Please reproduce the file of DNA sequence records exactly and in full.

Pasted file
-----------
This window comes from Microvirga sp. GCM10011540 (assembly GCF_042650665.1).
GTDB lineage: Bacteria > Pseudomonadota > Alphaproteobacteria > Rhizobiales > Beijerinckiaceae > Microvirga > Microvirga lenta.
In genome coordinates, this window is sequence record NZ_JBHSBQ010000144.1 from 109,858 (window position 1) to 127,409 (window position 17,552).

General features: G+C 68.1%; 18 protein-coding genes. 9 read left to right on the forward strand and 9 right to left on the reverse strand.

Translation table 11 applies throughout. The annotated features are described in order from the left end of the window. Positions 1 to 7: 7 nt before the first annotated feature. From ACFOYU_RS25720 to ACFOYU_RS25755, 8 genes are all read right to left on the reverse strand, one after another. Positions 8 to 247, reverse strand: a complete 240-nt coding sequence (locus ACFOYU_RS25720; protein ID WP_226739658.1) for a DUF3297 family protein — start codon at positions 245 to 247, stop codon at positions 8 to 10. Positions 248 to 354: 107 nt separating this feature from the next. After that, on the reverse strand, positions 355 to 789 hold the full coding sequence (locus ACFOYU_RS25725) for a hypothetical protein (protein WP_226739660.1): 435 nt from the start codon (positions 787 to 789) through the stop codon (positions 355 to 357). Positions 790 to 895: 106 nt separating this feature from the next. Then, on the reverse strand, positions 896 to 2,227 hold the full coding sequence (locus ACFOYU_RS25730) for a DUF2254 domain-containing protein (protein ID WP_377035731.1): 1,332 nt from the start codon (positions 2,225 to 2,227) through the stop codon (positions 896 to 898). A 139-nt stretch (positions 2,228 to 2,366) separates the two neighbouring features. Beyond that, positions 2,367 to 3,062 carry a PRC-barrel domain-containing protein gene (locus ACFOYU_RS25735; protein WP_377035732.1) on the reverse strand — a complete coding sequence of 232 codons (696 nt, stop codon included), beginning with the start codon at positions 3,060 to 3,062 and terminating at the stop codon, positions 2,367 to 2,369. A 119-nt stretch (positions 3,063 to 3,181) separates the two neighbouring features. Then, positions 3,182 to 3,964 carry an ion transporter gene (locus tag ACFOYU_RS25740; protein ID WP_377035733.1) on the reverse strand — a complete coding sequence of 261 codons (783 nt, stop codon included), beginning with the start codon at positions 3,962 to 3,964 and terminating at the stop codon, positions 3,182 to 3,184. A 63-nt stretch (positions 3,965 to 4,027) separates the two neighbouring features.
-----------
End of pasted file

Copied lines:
This window comes from Microvirga sp. GCM10011540 (assembly GCF_042650665.1).
GTDB lineage: Bacteria > Pseudomonadota > Alphaproteobacteria > Rhizobiales > Beijerinckiaceae > Microvirga > Microvirga lenta.
In genome coordinates, this window is sequence record NZ_JBHSBQ010000144.1 from 109,858 (window position 1) to 127,409 (window position 17,552).

General features: G+C 68.1%; 18 protein-coding genes. 9 read left to right on the forward strand and 9 right to left on the reverse strand.

Translation table 11 applies throughout. The annotated features are described in order from the left end of the window. Positions 1 to 7: 7 nt before the first annotated feature. From ACFOYU_RS25720 to ACFOYU_RS25755, 8 genes are all read right to left on the reverse strand, one after another. Positions 8 to 247, reverse strand: a complete 240-nt coding sequence (locus ACFOYU_RS25720; protein ID WP_226739658.1) for a DUF3297 family protein — start codon at positions 245 to 247, stop codon at positions 8 to 10. Positions 248 to 354: 107 nt separating this feature from the next. After that, on the reverse strand, positions 355 to 789 hold the full coding sequence (locus ACFOYU_RS25725) for a hypothetical protein (protein WP_226739660.1): 435 nt from the start codon (positions 787 to 789) through the stop codon (positions 355 to 357). Positions 790 to 895: 106 nt separating this feature from the next. Then, on the reverse strand, positions 896 to 2,227 hold the full coding sequence (locus ACFOYU_RS25730) for a DUF2254 domain-containing protein (protein ID WP_377035731.1): 1,332 nt from the start codon (positions 2,225 to 2,227) through the stop codon (positions 896 to 898). A 139-nt stretch (positions 2,228 to 2,366) separates the two neighbouring features. Beyond that, positions 2,367 to 3,062 carry a PRC-barrel domain-containing protein gene (locus ACFOYU_RS25735; protein WP_377035732.1) on the reverse strand — a complete coding sequence of 232 codons (696 nt, stop codon included), beginning with the start codon at positions 3,060 to 3,062 and terminating at the stop codon, positions 2,367 to 2,369. A 119-nt stretch (positions 3,063 to 3,181) separates the two neighbouring features. Then, positions 3,182 to 3,964 carry an ion transporter gene (locus tag ACFOYU_RS25740; protein ID WP_377035733.1) on the reverse strand — a complete coding sequence of 261 codons (783 nt, stop codon included), beginning with the start codon at positions 3,962 to 3,964 and terminating at the stop codon, positions 3,182 to 3,184. A 63-nt stretch (positions 3,965 to 4,027) separates the two neighbouring features.